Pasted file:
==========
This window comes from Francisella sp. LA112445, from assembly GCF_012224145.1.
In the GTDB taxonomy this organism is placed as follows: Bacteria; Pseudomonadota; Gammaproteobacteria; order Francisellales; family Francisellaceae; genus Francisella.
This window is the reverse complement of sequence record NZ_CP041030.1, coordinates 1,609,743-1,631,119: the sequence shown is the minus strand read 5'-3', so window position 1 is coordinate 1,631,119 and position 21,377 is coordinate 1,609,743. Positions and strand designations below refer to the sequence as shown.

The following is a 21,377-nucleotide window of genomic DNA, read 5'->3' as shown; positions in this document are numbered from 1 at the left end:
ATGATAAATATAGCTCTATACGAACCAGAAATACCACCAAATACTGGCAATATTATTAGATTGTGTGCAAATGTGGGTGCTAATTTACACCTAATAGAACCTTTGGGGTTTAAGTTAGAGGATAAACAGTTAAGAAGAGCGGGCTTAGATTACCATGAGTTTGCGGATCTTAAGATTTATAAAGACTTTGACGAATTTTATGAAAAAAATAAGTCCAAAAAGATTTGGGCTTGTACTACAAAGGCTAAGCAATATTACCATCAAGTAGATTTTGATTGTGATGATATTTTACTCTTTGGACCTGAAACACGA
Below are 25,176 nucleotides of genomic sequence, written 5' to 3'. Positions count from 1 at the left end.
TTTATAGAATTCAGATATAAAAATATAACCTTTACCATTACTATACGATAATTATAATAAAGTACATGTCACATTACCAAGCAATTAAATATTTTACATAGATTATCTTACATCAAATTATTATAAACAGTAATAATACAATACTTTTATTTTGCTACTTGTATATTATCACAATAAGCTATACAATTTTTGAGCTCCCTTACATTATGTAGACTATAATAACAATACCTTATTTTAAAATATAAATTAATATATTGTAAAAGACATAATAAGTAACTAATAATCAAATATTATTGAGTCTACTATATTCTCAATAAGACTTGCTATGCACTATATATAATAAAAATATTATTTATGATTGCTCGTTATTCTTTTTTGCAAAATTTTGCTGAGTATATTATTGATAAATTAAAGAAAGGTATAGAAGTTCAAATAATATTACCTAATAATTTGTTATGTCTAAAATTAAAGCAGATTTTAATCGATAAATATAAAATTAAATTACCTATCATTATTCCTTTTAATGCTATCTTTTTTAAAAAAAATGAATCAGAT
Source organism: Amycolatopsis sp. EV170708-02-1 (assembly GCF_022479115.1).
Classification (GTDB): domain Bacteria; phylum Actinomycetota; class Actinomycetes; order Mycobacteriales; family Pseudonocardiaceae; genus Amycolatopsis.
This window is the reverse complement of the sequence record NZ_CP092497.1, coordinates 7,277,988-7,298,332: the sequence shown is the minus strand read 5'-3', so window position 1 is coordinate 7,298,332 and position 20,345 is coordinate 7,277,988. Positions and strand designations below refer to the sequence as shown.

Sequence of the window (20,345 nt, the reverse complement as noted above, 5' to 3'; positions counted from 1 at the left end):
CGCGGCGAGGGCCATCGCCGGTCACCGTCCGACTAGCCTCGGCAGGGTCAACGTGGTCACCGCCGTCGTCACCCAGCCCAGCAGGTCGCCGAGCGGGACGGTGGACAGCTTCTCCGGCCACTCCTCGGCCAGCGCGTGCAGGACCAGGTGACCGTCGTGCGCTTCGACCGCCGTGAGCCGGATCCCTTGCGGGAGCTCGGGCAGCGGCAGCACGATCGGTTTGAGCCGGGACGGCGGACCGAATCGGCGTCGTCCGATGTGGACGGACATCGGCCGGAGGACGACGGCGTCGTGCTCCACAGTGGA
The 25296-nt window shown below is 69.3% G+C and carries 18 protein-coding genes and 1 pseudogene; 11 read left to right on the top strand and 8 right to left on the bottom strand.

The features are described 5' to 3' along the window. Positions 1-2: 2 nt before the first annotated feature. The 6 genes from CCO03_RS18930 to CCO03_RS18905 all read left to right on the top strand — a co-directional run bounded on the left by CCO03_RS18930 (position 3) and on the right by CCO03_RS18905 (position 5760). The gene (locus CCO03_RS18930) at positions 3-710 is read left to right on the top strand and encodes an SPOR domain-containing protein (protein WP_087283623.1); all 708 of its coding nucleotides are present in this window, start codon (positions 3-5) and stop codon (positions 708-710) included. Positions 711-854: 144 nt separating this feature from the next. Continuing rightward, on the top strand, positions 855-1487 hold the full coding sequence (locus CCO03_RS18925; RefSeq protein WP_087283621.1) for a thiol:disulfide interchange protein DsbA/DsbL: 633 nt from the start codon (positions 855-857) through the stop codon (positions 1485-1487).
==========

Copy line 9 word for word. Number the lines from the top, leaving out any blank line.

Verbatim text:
Classification (GTDB): domain Bacteria; phylum Actinomycetota; class Actinomycetes; order Mycobacteriales; family Pseudonocardiaceae; genus Amycolatopsis.